The Wall Street commentators often say “you can’t beat the S&P 500.” But gold in the 21st century has left bonds and the S&P 500 in the dust. Take a look at this chart.
When viewing this chart, one has to remember that the S&P 500’s performance includes dividends. That’s important, because one of the complaints bears make against gold is that the yellow metal doesn’t pay dividends.
The chart shows that gold is up a whopping 577% so far this century. That blows away the 135.4% racked up by the S&P 500 at the same time. Meanwhile, Treasuries clocked only a 41.8% gain.
Need to say that 20 years in, this sure seems to be the century of gold.
The price of gold has been sticky of late (in September), it did take a healthy breather we believe from above $2,000/oz to about $1,850/oz but has since firmed and was $1,936/oz on Friday. At times likes this with the economic impacts of COVID-19 real, gold has credible characteristics in relation to most other conventional assets – it is liquid, it is no one’s liability, it carries no credit risk, and it is scarce thus preserving its real value over time.
What about its future outlook? As per above, September saw gold log the biggest monthly drop since 2016. So, is the big Bull Run over?
Probably not. But who knows?
It seems that the reason for gold’s recent weakness is the once-mighty U.S. dollar is finally lifting its head out of the gutter it has fallen into. A bounce had to happen eventually.
But all the big forces that are pressing the dollar lower — and gold higher — are still in play, including central banks buying of gold and ETFs stacking up bars.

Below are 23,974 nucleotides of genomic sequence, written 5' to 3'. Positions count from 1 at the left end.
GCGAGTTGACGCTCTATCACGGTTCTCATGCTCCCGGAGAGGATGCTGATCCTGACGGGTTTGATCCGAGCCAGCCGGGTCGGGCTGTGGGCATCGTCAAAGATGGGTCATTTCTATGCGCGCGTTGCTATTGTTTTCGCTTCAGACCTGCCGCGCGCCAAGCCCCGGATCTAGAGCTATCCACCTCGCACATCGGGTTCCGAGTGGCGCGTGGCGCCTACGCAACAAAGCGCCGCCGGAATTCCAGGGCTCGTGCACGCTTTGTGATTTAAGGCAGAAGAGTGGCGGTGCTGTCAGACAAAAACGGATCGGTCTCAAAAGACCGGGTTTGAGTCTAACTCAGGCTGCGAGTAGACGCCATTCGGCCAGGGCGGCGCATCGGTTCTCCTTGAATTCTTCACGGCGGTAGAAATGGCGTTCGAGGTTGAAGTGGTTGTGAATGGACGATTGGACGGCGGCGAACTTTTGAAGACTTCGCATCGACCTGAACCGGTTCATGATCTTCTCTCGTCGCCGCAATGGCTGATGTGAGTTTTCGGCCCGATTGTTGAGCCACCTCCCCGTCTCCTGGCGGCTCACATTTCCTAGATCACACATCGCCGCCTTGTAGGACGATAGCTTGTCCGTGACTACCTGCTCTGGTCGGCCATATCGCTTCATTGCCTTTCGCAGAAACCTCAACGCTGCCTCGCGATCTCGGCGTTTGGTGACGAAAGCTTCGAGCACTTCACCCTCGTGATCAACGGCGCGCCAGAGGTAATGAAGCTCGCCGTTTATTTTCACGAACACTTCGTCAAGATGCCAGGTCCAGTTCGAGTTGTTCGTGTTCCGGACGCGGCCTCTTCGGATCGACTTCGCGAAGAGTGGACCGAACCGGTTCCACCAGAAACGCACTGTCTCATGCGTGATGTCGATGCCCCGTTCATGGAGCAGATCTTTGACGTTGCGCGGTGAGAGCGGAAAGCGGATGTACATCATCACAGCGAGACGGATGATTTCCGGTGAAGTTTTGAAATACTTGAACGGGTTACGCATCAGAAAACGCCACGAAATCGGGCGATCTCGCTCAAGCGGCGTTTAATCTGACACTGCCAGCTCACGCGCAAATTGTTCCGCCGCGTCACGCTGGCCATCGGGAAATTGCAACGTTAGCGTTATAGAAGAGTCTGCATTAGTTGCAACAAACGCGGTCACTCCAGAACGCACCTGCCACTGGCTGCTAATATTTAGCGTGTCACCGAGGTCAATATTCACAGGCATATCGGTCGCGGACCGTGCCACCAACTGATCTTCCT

Central banks have been riding the gold bull since 2010, after selling gold for the previous 20 years. Gold buying by the central banks, however, slowed down this year. Purchases are projected to fall to 375 metric tons this year, from the whopping 650.3 metric tons added to global official gold reserves in 2019.
Citigroup just came out with a report forecasting that central banks will be snatching gold up with both hands again starting next year. They expect purchases of 450 metric tons. Driving next year’s gold purchases, says Citi, will be Russia’s return to the market, and probably China’s as well.
Exchange-traded funds are also buying more gold. The latest research shows that bullion-backed ETFs are still stacking up bars. In fact, they just wrapped up their eighth quarter of expansion in a row. That’s the longest run in almost a decade. So far in 2020, ETFs that hold physical bullion saw their holdings surge to close 1000 metric tons. Gold ETF holdings are at new all-time highs.
Why? Because investors are seeking a safe haven from the one-two combo of the pandemic and the economic distress it triggered. And the response of the central banks of the world — cranking up the electronic printing presses – only makes gold more appealing.
While gold is having a bad month, it’s having a great year — and a great century. Pullbacks can be bought. Gold will zig-zag its way higher (or maybe not). Should you invest in gold?
The 21st century, for time being, is the century of gold.